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Under Buhari, Nigeria’s Oil Output Nears Lowest Level In 22 Years

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Barely one year after Mr. Muhammadu Buhari assumed office as the president of Nigeria, the country has experienced a series of attacks on oil infrastructure in the Niger Delta, which has pushed Nigeria’s output of crude close to a 22-year low.

According to data compiled by Bloomberg, output of crude has fallen below 1.7 million barrels per day (bpd) for the first time since 1994.

Recall that last week, the Niger Delta Avengers (NDA) attacked the Okan offshore facility operated by US oil major Chevron, causing it to shut down.

The company said on Saturday that some 35,000 bpd of crude was lost, although some estimates have put the loss higher.

Similarly, the Royal Dutch Shell local operation shut its major pipeline following a leak.

The leakage was also as a result of recent attacks on oil pipelines by the Niger Delta militants.

Shell, further announced that it has closed its Nembe crude trunk line which carries all of Nigeria’s crude.

However, in his reaction to the vandalism which could possibly scare investors away from the country, Buhari said there would be a crackdown on “vandals and saboteurs” in the Niger Delta.

But the Militants said that they have no intentions to desist from the attacks until the Federal Government meet their demands, threatening to attack oil installations in Lagos and Abuja, Nigeria’s capital.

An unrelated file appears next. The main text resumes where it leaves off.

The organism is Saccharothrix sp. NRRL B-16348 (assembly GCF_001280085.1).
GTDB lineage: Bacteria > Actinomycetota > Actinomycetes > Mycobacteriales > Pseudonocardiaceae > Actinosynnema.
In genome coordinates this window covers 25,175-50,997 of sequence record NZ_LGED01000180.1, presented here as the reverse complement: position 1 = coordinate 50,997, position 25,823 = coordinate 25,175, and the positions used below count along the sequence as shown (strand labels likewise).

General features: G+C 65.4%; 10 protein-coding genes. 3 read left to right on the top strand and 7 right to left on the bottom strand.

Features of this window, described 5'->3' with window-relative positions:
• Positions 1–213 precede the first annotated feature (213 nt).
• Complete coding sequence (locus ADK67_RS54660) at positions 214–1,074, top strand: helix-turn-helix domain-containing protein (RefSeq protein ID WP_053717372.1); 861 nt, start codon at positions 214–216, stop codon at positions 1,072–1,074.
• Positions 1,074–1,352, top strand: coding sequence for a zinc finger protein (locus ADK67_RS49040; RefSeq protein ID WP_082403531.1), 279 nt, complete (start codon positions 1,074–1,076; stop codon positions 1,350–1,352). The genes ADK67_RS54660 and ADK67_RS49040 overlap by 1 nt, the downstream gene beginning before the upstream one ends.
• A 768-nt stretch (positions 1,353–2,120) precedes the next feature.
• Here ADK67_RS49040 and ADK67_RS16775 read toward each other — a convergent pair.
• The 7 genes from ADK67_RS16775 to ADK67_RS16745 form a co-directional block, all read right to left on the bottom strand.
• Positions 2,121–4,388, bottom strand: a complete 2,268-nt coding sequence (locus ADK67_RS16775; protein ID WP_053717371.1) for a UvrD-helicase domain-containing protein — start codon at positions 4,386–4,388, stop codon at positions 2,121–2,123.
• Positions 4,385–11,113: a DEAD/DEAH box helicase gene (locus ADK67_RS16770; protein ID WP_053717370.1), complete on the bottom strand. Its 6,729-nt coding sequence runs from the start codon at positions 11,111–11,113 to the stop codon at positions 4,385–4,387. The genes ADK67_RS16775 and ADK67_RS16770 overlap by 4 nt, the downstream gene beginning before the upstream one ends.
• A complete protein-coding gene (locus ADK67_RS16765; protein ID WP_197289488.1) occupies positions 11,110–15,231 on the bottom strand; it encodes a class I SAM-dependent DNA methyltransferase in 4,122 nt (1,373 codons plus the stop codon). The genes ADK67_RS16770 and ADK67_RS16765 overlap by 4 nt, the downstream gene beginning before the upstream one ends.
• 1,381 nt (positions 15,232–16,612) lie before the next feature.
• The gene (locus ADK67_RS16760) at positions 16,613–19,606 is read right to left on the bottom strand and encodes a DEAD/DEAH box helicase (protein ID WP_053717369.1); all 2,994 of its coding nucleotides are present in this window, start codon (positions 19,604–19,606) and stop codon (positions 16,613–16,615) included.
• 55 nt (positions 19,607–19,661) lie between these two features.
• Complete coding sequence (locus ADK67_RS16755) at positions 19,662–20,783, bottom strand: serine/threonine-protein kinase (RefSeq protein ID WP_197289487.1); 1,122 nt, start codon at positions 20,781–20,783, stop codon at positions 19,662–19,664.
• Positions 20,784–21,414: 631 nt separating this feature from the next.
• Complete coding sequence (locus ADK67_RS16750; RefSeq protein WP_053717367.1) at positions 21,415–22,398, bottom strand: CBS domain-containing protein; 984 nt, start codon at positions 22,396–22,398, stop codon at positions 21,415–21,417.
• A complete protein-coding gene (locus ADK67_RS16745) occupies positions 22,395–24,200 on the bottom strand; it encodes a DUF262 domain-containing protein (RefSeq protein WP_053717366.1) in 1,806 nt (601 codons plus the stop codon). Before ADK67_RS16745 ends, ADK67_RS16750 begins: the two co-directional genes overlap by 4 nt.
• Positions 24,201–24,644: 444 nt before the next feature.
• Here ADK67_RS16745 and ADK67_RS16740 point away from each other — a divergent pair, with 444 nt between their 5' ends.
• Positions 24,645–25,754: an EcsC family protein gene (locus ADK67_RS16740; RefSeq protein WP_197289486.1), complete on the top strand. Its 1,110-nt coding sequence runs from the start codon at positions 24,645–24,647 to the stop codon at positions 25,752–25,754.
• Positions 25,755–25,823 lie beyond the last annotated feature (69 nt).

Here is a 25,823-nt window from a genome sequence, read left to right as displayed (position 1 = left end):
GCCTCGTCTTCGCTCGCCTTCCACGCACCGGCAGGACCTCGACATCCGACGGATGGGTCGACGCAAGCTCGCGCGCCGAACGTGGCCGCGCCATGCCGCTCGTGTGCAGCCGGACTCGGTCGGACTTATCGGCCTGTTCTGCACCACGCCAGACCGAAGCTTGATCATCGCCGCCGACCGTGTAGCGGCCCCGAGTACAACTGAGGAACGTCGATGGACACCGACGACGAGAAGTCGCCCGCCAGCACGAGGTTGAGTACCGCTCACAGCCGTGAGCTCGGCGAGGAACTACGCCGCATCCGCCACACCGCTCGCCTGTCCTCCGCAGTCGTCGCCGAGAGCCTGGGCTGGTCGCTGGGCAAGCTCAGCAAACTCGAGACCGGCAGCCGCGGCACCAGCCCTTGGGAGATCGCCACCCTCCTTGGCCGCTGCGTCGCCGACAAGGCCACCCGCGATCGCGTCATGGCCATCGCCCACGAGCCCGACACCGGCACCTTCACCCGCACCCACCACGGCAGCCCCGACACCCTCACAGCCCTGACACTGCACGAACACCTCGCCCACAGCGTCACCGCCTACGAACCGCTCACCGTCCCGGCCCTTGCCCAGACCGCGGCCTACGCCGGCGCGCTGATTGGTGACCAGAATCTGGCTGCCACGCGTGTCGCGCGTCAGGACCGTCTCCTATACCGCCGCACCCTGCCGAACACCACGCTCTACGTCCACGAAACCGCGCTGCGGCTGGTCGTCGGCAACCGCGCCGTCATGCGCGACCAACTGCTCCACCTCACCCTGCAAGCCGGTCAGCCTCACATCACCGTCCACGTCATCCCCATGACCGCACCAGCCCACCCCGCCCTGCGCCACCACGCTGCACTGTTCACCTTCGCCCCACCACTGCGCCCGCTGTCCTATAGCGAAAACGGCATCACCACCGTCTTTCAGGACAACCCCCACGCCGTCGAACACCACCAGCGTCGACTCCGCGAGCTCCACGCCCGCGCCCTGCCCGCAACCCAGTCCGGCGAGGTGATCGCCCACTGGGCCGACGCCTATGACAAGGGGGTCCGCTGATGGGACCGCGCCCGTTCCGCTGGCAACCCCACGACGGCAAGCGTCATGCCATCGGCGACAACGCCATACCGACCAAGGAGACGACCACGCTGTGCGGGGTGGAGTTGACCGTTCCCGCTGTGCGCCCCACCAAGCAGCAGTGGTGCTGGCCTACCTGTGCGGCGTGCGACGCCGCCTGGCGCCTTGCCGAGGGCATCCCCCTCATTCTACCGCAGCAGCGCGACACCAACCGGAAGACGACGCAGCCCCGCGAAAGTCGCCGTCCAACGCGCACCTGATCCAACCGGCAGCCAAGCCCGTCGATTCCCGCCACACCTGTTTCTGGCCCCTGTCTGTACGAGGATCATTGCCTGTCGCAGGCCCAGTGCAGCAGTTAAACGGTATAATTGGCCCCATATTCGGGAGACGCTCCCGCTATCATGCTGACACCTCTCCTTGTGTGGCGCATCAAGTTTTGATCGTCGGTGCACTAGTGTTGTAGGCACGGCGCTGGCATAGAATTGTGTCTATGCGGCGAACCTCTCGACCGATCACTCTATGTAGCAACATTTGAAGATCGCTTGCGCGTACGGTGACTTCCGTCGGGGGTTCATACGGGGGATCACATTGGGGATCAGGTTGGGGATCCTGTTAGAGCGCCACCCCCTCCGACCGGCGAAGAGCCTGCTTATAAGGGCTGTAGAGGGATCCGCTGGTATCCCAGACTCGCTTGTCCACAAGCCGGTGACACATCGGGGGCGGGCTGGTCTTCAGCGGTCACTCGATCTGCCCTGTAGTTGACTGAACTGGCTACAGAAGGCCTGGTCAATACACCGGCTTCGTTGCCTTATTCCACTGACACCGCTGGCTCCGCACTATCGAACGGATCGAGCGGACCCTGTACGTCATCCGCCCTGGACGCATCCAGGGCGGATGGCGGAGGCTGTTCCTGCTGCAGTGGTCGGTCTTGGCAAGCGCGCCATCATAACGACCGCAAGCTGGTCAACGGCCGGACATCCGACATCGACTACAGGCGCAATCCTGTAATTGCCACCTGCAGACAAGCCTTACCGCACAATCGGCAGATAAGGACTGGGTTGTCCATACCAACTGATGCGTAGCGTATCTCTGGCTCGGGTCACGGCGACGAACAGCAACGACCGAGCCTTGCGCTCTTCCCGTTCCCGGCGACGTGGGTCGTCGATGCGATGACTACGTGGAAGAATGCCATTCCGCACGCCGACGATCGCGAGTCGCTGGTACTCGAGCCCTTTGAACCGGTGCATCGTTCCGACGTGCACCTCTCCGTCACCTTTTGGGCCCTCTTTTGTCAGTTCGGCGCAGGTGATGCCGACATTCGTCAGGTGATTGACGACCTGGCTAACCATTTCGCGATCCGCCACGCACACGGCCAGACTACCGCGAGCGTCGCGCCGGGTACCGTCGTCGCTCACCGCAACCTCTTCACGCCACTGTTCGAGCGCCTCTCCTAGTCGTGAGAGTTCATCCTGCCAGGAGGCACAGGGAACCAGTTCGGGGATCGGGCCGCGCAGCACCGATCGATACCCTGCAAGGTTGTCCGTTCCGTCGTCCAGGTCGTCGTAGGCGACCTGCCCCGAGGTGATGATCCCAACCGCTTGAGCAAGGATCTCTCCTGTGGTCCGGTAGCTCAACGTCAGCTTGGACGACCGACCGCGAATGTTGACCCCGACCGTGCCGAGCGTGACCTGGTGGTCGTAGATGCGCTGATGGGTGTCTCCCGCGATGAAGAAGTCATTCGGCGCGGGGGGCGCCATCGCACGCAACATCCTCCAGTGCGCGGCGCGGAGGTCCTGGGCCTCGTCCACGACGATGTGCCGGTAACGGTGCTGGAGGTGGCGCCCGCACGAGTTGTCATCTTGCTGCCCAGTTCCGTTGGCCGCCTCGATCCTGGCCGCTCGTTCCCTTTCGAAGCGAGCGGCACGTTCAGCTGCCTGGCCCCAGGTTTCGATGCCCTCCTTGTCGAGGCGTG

“We want to pass this message to the all international oil companies operating in the Niger Delta that the Nigeria Military can’t protect their facilities. They should talk to the federal government to meet our demands else more mishaps will befall their installations.”

The immediate demand by the militants is the implementation of the report of the 2014 national conference and that the ownership of oil blocks must reflect 60 per cent for the oil-producing people and 40 per cent for others.

Meanwhile, a senior energy analyst with JBC Energy in Vienna, Austria, Eugene Lindell expressing concern, said that “If it continues like this … there are companies who will probably not consider Nigeria for upstream investments.”